When Religion Becomes Lethal: The Explosive Mix of Politics and Religion in Judaism, Christianity, and Islam

Download PDF: RV Holt, When Religion Becomes Lethal

By Charles Kimball
San Francisco: Wiley, Jossey-Bass, 2011. 272 pages. $27.95.

As the title of the book When Religion Becomes Lethal implies, author Charles Kimball aims to educate the reader about the sensitive relationship between the great monotheistic religions, Judaism, Christianity, and Islam. Education is a crucial piece of combating the volatile and even lethal consequences that may occur when believers clash with others inside and outside of their religious traditions. When political agendas and extreme religious beliefs are mixed, violence oftentimes is a consequence. Kimball attempts to inform his audience about why this is the case and to offer sensible and sagacious advice about how people of faith might lay the groundwork for a more hopeful future. He is urgent in his tone, imploring the reader to recognize the importance of understanding past and current events. Kimball does an impressive job of tackling the immense topic by providing an overview of religious belief and historical information while also addressing the current challenges and concerns of the contemporary context in his excellent and approachable book.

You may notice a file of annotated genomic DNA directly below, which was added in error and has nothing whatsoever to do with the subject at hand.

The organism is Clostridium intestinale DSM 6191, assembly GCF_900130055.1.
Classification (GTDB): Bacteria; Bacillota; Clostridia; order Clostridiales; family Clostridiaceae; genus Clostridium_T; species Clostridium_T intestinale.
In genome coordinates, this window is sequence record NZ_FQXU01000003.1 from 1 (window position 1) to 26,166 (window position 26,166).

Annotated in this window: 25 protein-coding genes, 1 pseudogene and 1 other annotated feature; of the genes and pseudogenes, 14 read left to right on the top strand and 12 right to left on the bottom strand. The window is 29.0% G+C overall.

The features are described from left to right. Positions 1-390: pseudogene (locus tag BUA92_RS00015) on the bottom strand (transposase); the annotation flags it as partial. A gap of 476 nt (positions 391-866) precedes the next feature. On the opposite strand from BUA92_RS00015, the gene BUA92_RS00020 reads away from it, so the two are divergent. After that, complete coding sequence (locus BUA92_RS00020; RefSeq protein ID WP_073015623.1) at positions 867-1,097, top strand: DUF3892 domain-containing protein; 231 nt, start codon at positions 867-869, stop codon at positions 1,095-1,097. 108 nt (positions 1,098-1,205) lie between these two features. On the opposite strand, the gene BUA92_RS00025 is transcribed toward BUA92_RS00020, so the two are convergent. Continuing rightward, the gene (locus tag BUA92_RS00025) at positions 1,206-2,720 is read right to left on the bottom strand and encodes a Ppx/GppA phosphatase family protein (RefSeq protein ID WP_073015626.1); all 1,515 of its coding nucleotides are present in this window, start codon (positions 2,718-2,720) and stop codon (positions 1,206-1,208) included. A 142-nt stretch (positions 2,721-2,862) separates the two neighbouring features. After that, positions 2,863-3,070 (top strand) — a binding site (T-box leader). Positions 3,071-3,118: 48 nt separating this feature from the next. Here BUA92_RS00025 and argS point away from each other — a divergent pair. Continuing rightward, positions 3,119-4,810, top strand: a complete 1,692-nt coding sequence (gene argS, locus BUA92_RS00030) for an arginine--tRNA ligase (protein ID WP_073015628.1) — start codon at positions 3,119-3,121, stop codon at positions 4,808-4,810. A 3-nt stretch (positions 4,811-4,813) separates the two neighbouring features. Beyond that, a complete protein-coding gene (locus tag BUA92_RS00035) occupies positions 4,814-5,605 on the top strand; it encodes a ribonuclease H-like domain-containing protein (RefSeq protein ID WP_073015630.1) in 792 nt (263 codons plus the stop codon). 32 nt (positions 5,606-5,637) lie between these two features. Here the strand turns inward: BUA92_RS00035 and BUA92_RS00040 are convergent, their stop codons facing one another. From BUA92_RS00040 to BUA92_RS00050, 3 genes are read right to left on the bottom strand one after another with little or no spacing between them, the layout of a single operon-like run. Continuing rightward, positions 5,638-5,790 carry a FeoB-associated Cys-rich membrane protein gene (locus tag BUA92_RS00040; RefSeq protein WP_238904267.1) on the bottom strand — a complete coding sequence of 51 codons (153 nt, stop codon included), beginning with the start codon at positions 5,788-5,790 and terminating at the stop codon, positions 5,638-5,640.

Simply stated, the structure of the book addresses two broad topics. First, chapters 2, 4, and 6 discuss and review what Kimball refers to as “…foundational principles that are found in the Hebrew Bible, the New Testament, the Qur’an, and the hadith…” (13). Second, in chapters 3, 5, 7, and 8, Kimball provides overviews of recent challenges that demonstrate issues believers of these religions face in their various historical and geographical contexts, focusing specifically on Israel, Iran, Iraq, and the United States. Framing these core chapters of the book, Kimball begins by providing insight regarding his interest into the complicated relationship between politics and religion among the Abrahamic faiths. A professor with a Ph.D. from Harvard in comparative religion and also an ordained Baptist minister, Kimball possesses unique expertise. His academic work has been significantly focused on politics and religion in the Middle East. Visiting that part of the world over forty times, he even met with the Ayatollah Khomeini during the 1979 Iranian hostage crisis. Kimball’s ancestral heritage is both Jewish and Christian. It is apparent in his writing that Kimball is passionate about his topic for multiple reasons, as a scholar and as a person of faith interested in politics and peace. He concludes the text in chapters 9 and 10 with a mixed message of warning and hope. While he warns of the dangerous results that have occurred and will continue to occur when human beings link fundamentalist religious ideologies with narrow political agendas, Kimball also gives hope by focusing on the constructive role that religious adherents of Judaism, Christianity, and Islam may play not only in their own futures but in the future of the world.